For me, life at Vanderbilt was mostly long nights of Woodward & Bernstein imitations. That, and hanging out with a tight group who enabled my lack of social development. We loved to wax outraged about this or that. My kids don’t quite believe me when I say that, upon encountering news of the “Saturday Night Massacre” — soon-to-be-impeached President Richard Nixon’s sacking of special prosecutor Archibald Cox — on the WRVU teletype machine, I actually thought the times they were a-changing.
As others have more eloquently written, our paterfamilias was James Turner Leeson Jr., former Associated Press reporter and Race Relations Information Center director, who was the vaguely defined “advisor” to the Vanderbilt Student Communications entities. The highlights were times spent at Jim’s farm in Franklin, which featured horse Sister and dog Fraulein. A few years after not graduating, I stayed there for a weekend while I was hitchhiking around. Jim and I made homemade ice cream and blasted Blondie records.
It took a while to get my muckraking career untracked. This owed to a period of househusbanding, but even more to my abject incompetence at cajoling editors and publishers. In 2007, ECW Press of Toronto published my Wrestling Babylon: Piledriving Tales of Drugs, Sex, Death, and Scandal, basically a collection of pieces, some of which had been cover stories in major magazines.
Almost immediately, WWE star Chris Benoit went on a double murder-suicide rampage that, for a few weeks, was honey to the flies of cable news. I went mano a mano with the host of The O’Reilly Factor and ECW commissioned me to write Chris & Nancy: The True Story of the Benoit Murder-Suicide and Pro Wrestling’s Cocktail of Death (2009).
Benoit, in turn, was a wedge into traumatic brain injury in sports and entertainment. That is the subject of both my new book and the current movie Concussion, in which Will Smith affects a bad West African accent in his portrayal of my NFL whistleblower friend Dr. Bennet Omalu, the pioneer of contemporary research on chronic traumatic encephalopathy.
May I brag about my kids?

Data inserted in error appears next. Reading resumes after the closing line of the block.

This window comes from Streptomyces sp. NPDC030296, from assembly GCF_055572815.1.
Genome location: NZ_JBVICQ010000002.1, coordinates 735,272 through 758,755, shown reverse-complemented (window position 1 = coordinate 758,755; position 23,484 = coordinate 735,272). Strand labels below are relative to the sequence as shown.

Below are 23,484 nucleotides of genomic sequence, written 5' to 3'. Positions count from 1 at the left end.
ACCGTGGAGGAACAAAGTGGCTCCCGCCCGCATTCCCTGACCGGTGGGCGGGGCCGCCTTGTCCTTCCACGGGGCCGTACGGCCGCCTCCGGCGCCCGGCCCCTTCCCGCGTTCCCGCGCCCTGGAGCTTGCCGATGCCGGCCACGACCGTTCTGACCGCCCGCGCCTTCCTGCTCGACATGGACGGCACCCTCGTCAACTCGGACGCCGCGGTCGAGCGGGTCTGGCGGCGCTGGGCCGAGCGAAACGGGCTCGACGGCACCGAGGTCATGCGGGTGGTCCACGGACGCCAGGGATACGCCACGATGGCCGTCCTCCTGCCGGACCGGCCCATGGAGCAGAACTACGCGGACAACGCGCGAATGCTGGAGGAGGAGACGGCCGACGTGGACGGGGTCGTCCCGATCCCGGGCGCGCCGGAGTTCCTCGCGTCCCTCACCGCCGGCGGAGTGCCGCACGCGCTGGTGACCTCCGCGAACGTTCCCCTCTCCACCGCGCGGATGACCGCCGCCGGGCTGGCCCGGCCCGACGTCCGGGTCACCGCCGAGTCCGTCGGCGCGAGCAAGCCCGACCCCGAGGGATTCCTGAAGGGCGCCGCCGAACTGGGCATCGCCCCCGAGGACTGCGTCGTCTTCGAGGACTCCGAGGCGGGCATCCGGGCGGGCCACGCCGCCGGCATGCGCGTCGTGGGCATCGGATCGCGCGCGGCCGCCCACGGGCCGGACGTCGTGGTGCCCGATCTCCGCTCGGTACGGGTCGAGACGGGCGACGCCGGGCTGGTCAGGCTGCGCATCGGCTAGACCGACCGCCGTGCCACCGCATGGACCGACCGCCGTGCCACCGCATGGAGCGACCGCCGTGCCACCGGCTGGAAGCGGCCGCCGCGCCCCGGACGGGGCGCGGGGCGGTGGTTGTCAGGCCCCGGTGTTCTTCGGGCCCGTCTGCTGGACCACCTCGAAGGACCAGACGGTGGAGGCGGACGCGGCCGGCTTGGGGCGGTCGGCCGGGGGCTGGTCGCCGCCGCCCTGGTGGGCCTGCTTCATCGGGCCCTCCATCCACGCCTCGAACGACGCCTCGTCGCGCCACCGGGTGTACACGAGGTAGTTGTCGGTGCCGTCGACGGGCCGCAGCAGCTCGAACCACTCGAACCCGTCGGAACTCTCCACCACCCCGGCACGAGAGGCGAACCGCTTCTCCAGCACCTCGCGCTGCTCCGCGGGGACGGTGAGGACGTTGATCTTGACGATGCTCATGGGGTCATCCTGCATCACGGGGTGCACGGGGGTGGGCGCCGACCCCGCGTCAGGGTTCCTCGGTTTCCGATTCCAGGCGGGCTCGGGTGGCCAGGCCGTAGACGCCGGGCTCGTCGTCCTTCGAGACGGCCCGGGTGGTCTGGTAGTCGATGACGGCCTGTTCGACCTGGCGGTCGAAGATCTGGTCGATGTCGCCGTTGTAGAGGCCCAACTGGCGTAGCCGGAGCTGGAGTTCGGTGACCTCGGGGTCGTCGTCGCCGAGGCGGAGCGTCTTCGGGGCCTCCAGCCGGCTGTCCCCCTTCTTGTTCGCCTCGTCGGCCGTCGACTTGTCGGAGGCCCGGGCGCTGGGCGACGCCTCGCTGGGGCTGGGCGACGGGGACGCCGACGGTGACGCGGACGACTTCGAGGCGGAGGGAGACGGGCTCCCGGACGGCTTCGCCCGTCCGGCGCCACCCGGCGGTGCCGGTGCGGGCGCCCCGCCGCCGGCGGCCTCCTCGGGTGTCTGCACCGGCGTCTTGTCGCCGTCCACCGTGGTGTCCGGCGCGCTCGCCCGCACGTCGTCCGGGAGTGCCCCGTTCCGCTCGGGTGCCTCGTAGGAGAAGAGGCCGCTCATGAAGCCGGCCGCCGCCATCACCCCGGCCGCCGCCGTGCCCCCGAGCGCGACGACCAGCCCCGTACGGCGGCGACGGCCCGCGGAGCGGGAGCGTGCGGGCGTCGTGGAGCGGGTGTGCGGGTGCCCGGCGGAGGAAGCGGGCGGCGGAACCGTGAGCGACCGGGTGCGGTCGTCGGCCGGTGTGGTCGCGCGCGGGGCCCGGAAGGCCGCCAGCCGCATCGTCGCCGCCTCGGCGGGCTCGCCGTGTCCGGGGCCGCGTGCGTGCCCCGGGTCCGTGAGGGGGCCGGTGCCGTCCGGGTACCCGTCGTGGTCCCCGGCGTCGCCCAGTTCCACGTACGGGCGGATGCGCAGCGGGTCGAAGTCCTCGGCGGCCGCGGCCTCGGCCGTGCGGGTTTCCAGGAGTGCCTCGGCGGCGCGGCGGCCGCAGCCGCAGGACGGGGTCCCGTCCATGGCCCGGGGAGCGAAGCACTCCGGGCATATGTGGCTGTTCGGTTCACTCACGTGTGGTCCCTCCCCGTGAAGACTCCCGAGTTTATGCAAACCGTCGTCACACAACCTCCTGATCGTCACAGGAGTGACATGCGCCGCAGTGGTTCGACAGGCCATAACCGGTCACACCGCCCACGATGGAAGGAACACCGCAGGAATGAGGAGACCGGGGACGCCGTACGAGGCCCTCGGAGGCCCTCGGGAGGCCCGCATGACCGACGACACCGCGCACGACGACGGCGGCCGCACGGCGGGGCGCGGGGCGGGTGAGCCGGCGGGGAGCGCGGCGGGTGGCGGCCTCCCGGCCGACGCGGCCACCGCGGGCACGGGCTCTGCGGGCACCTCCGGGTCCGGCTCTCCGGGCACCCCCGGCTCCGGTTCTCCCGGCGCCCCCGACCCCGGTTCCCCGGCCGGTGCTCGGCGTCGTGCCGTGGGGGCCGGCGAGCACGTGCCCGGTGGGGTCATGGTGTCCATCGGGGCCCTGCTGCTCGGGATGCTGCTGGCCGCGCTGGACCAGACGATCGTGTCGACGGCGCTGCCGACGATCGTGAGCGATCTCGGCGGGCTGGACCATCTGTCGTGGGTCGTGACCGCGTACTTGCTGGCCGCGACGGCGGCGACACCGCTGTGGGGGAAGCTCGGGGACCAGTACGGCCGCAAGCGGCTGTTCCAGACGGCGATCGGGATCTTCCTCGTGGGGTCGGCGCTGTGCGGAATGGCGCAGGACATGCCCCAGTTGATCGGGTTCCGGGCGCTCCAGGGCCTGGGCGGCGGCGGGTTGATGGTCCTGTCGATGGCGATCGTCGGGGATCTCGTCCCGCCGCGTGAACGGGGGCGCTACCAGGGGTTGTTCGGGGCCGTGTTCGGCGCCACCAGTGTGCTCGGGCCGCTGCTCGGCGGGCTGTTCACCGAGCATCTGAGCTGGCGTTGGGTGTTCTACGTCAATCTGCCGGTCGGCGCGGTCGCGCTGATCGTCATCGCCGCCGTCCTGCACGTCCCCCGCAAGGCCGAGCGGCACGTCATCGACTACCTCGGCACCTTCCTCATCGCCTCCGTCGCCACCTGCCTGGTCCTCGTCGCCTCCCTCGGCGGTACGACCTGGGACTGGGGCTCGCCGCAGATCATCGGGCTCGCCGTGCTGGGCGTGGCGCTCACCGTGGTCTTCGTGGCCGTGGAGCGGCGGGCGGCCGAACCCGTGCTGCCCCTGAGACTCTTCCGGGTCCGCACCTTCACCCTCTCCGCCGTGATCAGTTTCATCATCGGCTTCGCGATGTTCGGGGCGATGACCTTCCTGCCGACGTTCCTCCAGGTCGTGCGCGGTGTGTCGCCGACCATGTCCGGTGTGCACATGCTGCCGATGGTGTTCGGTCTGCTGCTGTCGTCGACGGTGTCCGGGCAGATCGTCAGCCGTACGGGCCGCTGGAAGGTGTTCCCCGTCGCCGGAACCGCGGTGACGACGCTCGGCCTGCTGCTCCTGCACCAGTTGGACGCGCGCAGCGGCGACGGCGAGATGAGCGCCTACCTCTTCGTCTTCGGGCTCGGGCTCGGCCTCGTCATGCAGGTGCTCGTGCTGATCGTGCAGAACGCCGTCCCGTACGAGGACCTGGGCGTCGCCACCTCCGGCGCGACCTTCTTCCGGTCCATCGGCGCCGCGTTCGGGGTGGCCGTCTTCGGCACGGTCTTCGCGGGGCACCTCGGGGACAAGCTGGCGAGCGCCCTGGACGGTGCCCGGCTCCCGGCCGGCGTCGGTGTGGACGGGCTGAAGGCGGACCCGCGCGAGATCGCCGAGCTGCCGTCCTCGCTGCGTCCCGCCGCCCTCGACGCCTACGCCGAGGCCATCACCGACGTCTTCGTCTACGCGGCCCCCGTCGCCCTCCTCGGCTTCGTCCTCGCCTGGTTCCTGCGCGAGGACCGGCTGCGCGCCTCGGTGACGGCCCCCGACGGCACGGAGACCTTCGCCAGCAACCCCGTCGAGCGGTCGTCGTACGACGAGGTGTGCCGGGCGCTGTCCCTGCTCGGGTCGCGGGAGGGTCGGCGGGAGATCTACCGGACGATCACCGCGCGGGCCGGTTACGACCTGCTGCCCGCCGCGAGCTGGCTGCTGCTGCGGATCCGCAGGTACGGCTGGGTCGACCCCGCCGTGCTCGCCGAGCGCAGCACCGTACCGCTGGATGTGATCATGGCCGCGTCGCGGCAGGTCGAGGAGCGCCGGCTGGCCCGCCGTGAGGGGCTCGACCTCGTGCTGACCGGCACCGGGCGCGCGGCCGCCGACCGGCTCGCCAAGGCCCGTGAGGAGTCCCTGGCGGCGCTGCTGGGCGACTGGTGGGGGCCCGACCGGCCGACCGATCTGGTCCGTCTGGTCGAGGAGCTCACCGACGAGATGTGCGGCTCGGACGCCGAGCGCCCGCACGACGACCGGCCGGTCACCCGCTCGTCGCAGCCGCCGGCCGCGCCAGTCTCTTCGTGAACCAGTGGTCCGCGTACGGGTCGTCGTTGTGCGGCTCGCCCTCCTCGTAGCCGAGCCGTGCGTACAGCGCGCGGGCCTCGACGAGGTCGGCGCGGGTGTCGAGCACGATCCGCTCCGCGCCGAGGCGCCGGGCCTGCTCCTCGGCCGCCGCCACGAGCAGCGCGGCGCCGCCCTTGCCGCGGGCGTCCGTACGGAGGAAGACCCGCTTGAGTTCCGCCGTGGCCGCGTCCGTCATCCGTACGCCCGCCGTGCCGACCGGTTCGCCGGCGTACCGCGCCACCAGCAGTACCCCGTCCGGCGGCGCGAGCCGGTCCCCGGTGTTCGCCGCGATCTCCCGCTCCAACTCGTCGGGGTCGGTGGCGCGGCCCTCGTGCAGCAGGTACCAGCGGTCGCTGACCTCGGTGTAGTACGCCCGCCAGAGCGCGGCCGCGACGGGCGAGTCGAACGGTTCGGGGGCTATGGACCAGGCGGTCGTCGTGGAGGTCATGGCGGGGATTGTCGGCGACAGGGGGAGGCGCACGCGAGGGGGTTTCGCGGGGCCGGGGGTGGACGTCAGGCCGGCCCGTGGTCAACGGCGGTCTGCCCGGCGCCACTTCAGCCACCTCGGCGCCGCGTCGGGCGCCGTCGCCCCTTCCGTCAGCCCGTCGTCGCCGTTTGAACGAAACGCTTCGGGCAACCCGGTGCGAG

Jake just started with the Brooklyn public defender’s office. He was news editor of the Columbia Daily Spectator before two years as a Teach For America foot soldier at arguably the toughest high school (now defunct) in West Philadelphia. While at NYU Law, he commuted to Alabama on death penalty cases for the legendary Bryan Stephenson’s Equal Justice Initiative.
Nate (who was named after Nathanael West, and coincidentally born on the 50th anniversary of West’s death) is living, traveling, studying, and working in China following graduation from UCLA. He’s sharpening his fluency in Mandarin, which of course is poised to become the lingua franca of the 21st century.
Mara, now at UC Santa Cruz (where she will major in some combination of anthropology, art history, and feminist studies), was electrified by her month in Cuba last summer. She wanted to go there before Washington-Havana relations got fully “normalized.” Mara declined comment on whether this is because her wayward parents don’t do normal.
Lia Fu Hao is in fifth grade. We were gifted with her on my birthday, and just before her own first, in Jiangxi Province. In other words, Lia is the gift that keeps giving. Who knows — maybe some day she’ll graduate from Vanderbilt.
Irvin Muchnick (https://concussioninc.net) is the author most recently of Concussion Inc.: The End of Football As We Know It — which is dedicated to Jim Leeson.